Determine if your state requires you to obtain a "certificate of merit" from a medical expert for a malpractice lawsuit to proceed through the legal system. There are 28 states that have such a requirement for a certificate of merit. Conversely, 32 states and Guam have laws about minimum standards for expert medical witnesses who testify in a medical malpractice lawsuit.
Consider settling out of court. These cases are complex and expensive, which is why the vast majority of medical malpractice cases are settled before trial.
Doctors help us on the worst days of our lives, but everybody can make mistakes.
An experienced medical malpractice attorney is extremely beneficial; she can quickly gauge if you have a strong malpractice case, and can help you to get a fair settlement or proceed with a lawsuit.
Who to sue in medical malpractice cases
Medical malpractice legal actions are not limited to doctors. Other health care professionals and entities can be sued as well, such as:
Health care facilities and hospitals
Pharmaceutical and medical device companies
Virtually all hospitals are corporations, and they can be held liable for negligence. Also, they may be held vicariously liable for their employees' negligence. The medical staff at a hospital has doctors, nurses, physician's assistants, nurse practitioners and many others.
When the hospital hires, it must ensure that all applicants have appropriate education, licensing and training. If they fail to do so, the hospital may be held liable under different theories, such as respondeat superior (such as the hospital being responsible for a nurse's misconduct) and the corporate negligence doctrine (such as the hospital being responsible for a private physician's misconduct).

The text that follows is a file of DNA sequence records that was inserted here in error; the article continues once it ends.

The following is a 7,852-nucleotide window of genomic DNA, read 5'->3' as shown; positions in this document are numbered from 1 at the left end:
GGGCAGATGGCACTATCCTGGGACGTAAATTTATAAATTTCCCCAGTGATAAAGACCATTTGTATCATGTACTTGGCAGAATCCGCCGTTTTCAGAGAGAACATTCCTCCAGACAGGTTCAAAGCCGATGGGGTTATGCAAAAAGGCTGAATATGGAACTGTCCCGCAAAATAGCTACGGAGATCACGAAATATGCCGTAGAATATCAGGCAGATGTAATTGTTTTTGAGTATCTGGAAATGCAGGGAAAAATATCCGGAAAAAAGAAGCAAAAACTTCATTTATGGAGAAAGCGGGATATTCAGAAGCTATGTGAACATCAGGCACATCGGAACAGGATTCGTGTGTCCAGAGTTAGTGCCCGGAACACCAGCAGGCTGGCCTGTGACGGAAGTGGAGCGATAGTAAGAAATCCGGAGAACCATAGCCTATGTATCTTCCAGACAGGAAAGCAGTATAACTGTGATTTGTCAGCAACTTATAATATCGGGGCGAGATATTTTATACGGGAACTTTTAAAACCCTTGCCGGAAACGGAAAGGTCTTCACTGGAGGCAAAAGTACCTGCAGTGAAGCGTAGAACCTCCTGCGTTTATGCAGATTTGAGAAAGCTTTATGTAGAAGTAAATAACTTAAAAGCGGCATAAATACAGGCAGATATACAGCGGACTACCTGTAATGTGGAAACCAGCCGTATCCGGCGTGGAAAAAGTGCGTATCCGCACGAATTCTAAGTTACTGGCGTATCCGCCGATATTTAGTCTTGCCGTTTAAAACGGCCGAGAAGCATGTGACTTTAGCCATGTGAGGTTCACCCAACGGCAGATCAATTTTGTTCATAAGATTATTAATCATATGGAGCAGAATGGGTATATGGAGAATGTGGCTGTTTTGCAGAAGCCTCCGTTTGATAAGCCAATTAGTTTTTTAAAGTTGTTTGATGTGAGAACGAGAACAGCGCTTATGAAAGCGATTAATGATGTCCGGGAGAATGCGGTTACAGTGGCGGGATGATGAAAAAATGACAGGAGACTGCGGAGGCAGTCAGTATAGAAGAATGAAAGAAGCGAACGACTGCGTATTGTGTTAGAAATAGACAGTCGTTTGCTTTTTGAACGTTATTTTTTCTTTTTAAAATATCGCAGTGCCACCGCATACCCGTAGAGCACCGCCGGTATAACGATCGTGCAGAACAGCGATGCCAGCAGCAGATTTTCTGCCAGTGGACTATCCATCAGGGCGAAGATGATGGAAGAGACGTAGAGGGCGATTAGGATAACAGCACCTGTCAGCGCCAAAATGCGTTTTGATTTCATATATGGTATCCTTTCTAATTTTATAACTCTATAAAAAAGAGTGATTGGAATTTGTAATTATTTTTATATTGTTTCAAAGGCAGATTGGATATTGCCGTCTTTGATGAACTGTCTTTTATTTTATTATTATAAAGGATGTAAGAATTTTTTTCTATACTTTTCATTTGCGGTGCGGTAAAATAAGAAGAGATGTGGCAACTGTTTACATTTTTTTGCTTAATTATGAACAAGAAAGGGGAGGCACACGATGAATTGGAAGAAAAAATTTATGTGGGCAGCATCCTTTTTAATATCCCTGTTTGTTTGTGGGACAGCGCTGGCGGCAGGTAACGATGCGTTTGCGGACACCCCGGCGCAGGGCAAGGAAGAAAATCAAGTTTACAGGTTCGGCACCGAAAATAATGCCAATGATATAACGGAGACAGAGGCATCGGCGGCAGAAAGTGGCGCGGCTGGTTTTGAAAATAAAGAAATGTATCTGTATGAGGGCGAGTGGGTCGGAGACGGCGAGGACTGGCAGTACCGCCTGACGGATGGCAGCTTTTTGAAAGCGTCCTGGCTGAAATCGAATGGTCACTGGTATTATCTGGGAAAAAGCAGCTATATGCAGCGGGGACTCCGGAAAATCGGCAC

Hospitals also must have enough RNs working on every shift so that quality care can be provided to patients. If the hospital does not do so, it can be sued for patient injuries because of a shortage of nurses.
Another common liability area is when employees fail to follow the orders of the doctor for a patient. On the other hand, if the employee clearly knows that the superior's orders are contraindicated and follows them anyway despite knowing better, that could also lead to liability.
Medical malpractice damages
Damages that you could be entitled to in a medical malpractice lawsuit are:
General damages: loss of enjoyment; physical and mental pain/suffering; loss of future wages
Special damages: medical bills and lost wages in the past.
Punitive damages: damages designed to punish the health care provider for reckless and truly negligent acts. Some states have caps in place that limit punitive damage awards.
How to find the best medical malpractice attorney for your case
It is important to do plenty of research and choose a medical malpractice lawyer with many years of experience in medical negligence legal work. Medical malpractice law is a very specialized area that requires an attorney with a lot of experience. This is because there is plenty of overlap between complicated medical and legal matters. There also are unique procedural matters that come up in medical malpractice cases.
Most attorneys in medical malpractice law practice one of two kinds:
They defend doctors from medical malpractice suits, or